in each ray a secret of the planet's
origin, the rays hurting each cactus
into memory, a human memory –
for they are human, the Papagos say:
not only because they have arms and veins
and secrets. But because they too are a tribe,
vulnerable to massacre. "It is like
the end, perhaps the beginning of the world,"
Sameetah says, staring at their snow-sleeved
arms. And we are driving by the ocean
that evaporated here, by its shores,
the past now happening so quickly that each
stoplight hurts us into memory, the sky
taking rapid notes on us as we turn
at Tucson Boulevard and drive into
the airport, and I realize that the earth
is thawing from longing into longing and
that we are being forgotten by those arms.
At the airport I stared after her plane
till the window was
again a mirror.
As I drove back to the foothills, the fog
shut its doors behind me on Alvernon,
and I breathed the dried seas
the earth had lost,
their forsaken shores. And I remembered
another moment that refers only
in New Delhi one night
as Begum Akhtar sang, the lights went out.
Begum Akhtar is one of India’s most famous performers of traditional music in the 20th century. She began performing at the young age of 15 and quickly found her way into the film industry. After spending most of her time in front of the camera during her 30s, she focused on recording during the second half of her life. She is best known for singing ghazals, an Urdu poetic form that Shahid uses in his later volumes. The traditional ghazlal consists of a regular meter, repeated refrain, and rhyming couplets. She elevated the poetic art form through song and played a major role in preserving the form as culturally relevant. The deep rich sound of her voice made her songs sound uniquely melancholic and haunting. After reaching national and international fame, Akhtar suffered from a heart attack after a performance and died at the age of 60 in 1974.
It was perhaps during the Bangladesh War,
perhaps there were sirens,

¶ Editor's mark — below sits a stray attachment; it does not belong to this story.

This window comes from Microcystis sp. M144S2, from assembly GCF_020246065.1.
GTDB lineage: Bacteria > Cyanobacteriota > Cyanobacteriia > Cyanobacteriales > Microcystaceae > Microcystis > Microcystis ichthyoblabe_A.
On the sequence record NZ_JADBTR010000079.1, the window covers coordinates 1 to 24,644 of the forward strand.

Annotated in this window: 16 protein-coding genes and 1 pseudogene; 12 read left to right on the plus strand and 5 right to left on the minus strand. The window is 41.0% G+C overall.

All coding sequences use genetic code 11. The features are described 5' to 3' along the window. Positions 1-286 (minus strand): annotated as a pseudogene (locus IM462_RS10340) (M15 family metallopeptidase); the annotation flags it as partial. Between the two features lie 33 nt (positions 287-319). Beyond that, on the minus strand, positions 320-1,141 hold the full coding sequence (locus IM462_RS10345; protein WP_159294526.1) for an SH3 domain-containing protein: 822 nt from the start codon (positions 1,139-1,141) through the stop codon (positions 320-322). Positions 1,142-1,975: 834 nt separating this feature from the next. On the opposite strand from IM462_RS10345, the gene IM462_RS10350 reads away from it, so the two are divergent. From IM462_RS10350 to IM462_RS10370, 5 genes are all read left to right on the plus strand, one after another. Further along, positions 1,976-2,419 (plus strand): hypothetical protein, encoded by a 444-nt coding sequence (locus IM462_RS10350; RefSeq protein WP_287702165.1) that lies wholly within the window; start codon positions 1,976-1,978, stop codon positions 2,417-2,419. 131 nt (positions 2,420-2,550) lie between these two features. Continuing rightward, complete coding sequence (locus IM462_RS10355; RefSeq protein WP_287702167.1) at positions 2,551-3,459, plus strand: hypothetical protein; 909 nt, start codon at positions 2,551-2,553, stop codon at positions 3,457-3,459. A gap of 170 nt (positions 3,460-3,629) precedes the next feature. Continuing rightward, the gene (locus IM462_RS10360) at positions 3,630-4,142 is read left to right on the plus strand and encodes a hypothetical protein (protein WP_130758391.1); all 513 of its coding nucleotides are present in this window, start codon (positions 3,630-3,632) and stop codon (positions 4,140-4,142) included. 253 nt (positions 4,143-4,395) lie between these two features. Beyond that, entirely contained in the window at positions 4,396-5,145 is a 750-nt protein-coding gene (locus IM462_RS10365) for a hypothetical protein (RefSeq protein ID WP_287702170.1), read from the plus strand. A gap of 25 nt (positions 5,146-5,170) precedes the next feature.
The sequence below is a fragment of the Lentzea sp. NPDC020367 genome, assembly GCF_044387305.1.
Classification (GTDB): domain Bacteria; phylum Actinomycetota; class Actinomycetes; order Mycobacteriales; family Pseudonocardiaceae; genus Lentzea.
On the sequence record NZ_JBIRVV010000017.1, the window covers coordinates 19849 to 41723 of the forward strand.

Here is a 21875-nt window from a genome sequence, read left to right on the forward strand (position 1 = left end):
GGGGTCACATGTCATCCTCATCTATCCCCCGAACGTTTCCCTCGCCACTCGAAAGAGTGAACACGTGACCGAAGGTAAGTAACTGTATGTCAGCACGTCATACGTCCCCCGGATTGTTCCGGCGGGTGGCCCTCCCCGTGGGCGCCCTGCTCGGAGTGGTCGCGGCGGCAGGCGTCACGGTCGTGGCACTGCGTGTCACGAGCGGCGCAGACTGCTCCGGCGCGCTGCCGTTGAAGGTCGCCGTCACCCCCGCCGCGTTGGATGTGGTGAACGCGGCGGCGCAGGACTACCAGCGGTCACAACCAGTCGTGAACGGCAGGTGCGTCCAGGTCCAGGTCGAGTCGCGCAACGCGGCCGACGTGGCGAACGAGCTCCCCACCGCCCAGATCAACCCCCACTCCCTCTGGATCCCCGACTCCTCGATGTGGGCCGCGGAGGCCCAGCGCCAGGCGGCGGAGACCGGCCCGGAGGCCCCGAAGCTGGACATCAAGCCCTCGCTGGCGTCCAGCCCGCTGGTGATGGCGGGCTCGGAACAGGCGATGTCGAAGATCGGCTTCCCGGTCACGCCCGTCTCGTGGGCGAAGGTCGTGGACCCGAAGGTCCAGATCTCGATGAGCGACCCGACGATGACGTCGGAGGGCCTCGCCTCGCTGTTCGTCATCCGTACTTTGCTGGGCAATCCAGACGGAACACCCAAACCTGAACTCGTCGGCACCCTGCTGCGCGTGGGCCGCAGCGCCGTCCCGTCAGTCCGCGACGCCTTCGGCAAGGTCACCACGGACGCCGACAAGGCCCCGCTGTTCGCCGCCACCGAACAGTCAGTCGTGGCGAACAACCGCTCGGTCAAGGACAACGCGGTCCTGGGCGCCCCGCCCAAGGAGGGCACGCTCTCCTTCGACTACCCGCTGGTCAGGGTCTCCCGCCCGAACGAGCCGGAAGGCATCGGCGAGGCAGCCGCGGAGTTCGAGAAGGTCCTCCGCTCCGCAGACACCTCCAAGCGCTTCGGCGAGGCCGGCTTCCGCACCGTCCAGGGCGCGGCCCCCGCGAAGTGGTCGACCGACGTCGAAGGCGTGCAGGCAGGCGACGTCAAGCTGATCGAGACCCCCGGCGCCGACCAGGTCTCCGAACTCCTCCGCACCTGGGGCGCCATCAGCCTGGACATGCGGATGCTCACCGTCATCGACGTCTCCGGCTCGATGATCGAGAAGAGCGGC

The Bangladesh War, also known as the Bangladesh War for Liberation, established Bangladesh as an independent country. After the partition of British India, Pakistan became an independent country consisting of two geographically and culturally separate parts, referred to as West and East Pakistan. Though under the same government, the divided sections had distinctly different cultures, national interests and even languages. The political power and state funds were harbored in the West, causing widespread discontent in the East. The unrest came to a peak in 1970 when Sheikh Mujibu Rahman, leader of the East Pakistan’s largest political party, the Awami League, won the national elections yet was denied his rightful seat as Prime Minister of Pakistan. Zulfikar Ali Bhutto, leader of the Pakistan Peoples Party, proposed having two Prime Ministers, one for the West and one for the East. Outraged, Rahman began to mobilize the East Pakistani people. In response, the Pakistani government launched an offensive attack to curb the East Pakistani nationalist movement. The Bangladesh War officially broke out on March 26th 1971. India sided with East Pakistan and came to its aid. They used airstrikes as an offensive tactic, while also allowing East Pakistani refugees across the border into India. The Pakistani army eventually surrendered on December 16th 1971. Rahman became the first prime minister of a sovereign Bangladesh in January of 1972.
But the audience, hushed, did not stir.
The microphone was dead, but she went on
singing, and her voice
was coming from far
away, as if she had already died.
Akhtar died in Ahmadabad (Gujarati) India on October 30th 1974 after a final performance put too much stress on her body.
Click below to read a related poem Ali wrote on Akhtar's death "In Memory of Begum Akhtar" »
And just before the lights did flood her
again, melting the frost
of her diamond
into rays, it was, like this turning dark
of fog, a moment when only a lost sea
can be heard, a time
Click below to read an interpretation of the signifigance of "a moment." "The Significance of a Moment That Refers Only to Itself " »
every shadow, everything the earth was losing,
a time to think of everything the earth
and I had lost, of all
that I would lose,
of all that I was losing.